Queen’s Birthday honours 2022: Dr Smita Shah, OAM

Service to community health.

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“You must be so happy,” I put to Dr Smita Shah, OAM.

“I am so thrilled, because I’ve had a great day,” Dr Shah replied with her usual unstoppable enthusiasm. “Have just come off a fantastic session with Year 7 students and their parents and teachers, for a project we’re working on currently. It’s on young kids and the use of e-cigarettes and vaping. Such wonderful insights!”

“Um, I meant your Queen’s Birthday honour,” I said, when I managed to get a word in.

“Oh, ha ha,” she laughed her unbridled laugh. “I’m thrilled about that too, yes! I’m deeply honoured that my work with marginalised and disadvantaged communities is recognised.”

Dr Shah is Director of Prevention Education and Research Unit at the Western Sydney Local Health District, and Clinical Professor at the Sydney Medical School’s Faculty of Medicine and Health.

Having trained as a doctor in Scotland, Smita arrived in Australia in the early 1980s to work at Sydney Children’s Hospital.

“I observed then that many of the problems my young patients presented, could have been prevented,” she recounted. “The same observation stood out with the work I was doing with young children in rural India at the time, through the organisation SEVA.”

Setting her sights on prevention education, she decided to take a Masters’ degree in Community Health from Sydney Uni. It was a decision that took her career from strength to strength.

“My best work, I’d say, is the work I’ve done with the youth, motivating them to make a difference in their own health and well-being,” Smita revealed. “Health habits are initiated in adolescence; to nudge them to adopt good practices now will see them grow into healthy adults as well as health-conscious future parents.”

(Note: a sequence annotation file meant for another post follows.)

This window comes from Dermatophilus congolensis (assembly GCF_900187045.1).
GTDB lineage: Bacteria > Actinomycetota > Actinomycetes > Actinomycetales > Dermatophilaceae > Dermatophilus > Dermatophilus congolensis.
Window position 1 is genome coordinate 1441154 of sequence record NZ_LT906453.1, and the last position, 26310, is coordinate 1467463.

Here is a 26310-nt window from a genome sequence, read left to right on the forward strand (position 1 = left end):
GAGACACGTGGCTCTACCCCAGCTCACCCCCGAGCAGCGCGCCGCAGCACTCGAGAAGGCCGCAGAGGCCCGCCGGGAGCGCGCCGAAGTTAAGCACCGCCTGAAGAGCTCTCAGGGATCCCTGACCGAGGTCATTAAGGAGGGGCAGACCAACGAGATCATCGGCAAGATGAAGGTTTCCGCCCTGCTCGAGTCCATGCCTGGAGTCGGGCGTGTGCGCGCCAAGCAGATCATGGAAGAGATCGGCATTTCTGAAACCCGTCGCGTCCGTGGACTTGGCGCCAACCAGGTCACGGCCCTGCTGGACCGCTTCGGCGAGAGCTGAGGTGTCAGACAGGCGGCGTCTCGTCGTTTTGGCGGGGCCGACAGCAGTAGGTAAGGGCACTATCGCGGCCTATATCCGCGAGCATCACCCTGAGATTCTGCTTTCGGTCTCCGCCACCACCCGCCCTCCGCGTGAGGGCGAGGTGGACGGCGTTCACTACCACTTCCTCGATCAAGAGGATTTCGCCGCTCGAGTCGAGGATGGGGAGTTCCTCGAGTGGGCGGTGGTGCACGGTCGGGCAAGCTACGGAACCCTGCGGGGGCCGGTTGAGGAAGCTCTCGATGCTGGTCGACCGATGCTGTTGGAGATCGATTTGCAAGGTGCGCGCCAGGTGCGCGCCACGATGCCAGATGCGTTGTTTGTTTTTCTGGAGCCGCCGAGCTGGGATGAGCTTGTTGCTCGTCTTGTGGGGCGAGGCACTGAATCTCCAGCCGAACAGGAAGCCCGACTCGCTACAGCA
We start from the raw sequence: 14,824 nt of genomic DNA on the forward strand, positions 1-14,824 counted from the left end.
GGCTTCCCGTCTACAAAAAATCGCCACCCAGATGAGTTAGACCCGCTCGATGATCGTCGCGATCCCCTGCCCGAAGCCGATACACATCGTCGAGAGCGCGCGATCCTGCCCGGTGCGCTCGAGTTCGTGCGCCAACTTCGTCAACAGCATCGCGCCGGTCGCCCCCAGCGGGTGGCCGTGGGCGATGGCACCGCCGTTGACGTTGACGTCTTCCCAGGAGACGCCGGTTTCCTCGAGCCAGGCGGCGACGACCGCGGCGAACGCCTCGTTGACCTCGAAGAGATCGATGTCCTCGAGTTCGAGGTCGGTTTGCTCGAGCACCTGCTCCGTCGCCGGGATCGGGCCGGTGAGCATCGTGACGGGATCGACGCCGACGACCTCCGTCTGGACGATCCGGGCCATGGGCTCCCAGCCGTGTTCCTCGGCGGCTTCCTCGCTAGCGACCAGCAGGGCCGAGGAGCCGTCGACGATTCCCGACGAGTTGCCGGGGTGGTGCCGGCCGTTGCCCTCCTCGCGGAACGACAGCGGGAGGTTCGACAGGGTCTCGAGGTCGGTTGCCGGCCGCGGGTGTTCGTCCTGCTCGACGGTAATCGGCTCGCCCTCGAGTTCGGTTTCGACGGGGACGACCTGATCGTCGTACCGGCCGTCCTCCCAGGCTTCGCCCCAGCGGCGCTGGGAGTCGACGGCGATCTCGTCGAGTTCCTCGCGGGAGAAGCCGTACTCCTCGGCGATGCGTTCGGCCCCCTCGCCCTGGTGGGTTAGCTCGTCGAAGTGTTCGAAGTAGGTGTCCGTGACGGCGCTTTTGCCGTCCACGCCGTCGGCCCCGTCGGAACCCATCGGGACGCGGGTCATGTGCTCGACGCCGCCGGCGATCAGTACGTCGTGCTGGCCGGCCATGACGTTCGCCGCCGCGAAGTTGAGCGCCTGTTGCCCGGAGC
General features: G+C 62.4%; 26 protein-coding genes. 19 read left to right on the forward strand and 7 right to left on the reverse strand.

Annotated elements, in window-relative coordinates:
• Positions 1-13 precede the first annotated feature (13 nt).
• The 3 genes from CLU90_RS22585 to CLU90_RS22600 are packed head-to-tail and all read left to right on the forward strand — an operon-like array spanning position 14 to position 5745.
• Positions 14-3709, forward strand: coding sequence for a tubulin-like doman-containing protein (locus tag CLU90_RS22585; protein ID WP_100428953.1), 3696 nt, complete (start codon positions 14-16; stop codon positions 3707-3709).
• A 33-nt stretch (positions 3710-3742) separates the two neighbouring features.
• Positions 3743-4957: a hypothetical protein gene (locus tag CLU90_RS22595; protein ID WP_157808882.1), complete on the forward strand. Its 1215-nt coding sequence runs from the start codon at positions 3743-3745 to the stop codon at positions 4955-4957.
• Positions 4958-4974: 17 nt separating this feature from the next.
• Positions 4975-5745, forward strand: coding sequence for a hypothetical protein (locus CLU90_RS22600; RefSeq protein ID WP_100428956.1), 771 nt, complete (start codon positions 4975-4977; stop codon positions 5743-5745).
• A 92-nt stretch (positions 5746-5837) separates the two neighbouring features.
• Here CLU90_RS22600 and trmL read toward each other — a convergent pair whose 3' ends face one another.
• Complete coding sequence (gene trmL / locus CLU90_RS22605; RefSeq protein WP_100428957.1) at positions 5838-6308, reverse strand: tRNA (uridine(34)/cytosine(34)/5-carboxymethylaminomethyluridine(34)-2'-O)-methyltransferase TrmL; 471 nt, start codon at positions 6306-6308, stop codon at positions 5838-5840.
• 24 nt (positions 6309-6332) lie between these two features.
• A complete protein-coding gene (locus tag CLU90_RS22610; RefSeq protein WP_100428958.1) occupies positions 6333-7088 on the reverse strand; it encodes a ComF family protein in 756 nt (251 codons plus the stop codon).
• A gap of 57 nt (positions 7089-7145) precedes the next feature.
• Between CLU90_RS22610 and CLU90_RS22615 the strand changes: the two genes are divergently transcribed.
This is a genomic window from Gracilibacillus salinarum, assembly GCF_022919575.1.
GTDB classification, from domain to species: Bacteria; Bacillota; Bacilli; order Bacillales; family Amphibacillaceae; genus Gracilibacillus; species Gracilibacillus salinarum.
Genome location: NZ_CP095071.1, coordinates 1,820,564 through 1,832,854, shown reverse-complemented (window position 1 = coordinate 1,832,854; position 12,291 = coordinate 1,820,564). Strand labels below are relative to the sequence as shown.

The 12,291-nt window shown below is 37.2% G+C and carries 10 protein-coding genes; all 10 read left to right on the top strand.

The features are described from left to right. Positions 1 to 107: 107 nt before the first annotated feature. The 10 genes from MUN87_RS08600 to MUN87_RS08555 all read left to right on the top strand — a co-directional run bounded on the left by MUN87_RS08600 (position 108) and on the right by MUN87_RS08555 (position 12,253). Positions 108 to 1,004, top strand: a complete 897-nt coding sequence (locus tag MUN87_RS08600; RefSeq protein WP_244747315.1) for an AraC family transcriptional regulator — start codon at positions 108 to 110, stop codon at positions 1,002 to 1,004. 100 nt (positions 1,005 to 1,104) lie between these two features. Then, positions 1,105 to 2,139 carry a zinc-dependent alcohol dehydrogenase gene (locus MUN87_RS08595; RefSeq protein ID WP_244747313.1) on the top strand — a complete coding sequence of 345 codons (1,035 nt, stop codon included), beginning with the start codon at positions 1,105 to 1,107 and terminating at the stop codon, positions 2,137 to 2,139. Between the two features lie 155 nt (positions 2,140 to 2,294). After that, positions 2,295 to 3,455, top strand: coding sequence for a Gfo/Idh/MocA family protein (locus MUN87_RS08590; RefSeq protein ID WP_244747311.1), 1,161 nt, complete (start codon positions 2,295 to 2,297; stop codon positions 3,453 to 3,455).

One of the projects she initiated, SALSA (Students As LifeStyle Activists), has seen much success. The award-winning project involves a unique peer educational program which motivates high school students to lead a healthier lifestyle by improving diet and increasing physical activity. University students are trained to be SALSA educators: they in turn coach high school students to be Peer Leaders for younger students.

What set the program apart was that it involved an entire community of stakeholders: the University of Sydney, Western Sydney Primary Health Network, Western Sydney Local Health District, and medical practitioners and high schools in Western Sydney. Some 50,000 students, it has been claimed, have benefitted from this program.

Dr Shah seems to be drawn to young people.

“I do like working with young people. They are upfront and honest. They give me hope.”

She realises it is imperative to equip them with the skills they will need as they grow into adults.  “Given contemporary challenges such as climate change and the current health crisis, we need to encourage knowledge-gathering and application, as well as foster skills in advocacy and leadership.”

She added, “I’ve seen powerful transformations in young people’s attitudes in my own work at Western Sydney, but I must say the same shift I have been able to effect in rural India, moves me to tears – the impact is so much more powerful there.”

Dr Shah knew she wanted to be a doctor since she was a young child. “Growing up in Tanzania, I saw first-hand the work my doctor Dad did in the Masai community, and the difference he made in people’s lives.”

Yet working in prevention has had its challenges. “You can’t see what you’re preventing,” she laughed. “But the satisfaction is in the fact that you are working at the grassroots level; assessing what the community needs and implementing programs to facilitate that. You’re right in the thick of things – not in an ivory tower somewhere far! I feel privileged to have worked in Western Sydney for over 30 years.”

Being a woman of colour too has had its trials. “If you are small like me, and with a tendency to speak up, you are likely to be dismissed or branded a difficult woman.”

Dr Smita Shah’s response to that is one worth emulating: “Educate yourself; pick up as many degrees as you can; be persistent. Show your worth through action, because action speaks louder than words.”

READ ALSO: Prof. Suresh Kumar Bhargava AM: Queen’s Birthday Honours 2022





Rajni Anand Luthra
Rajni Anand Luthra
Rajni is the Editor of Indian Link.

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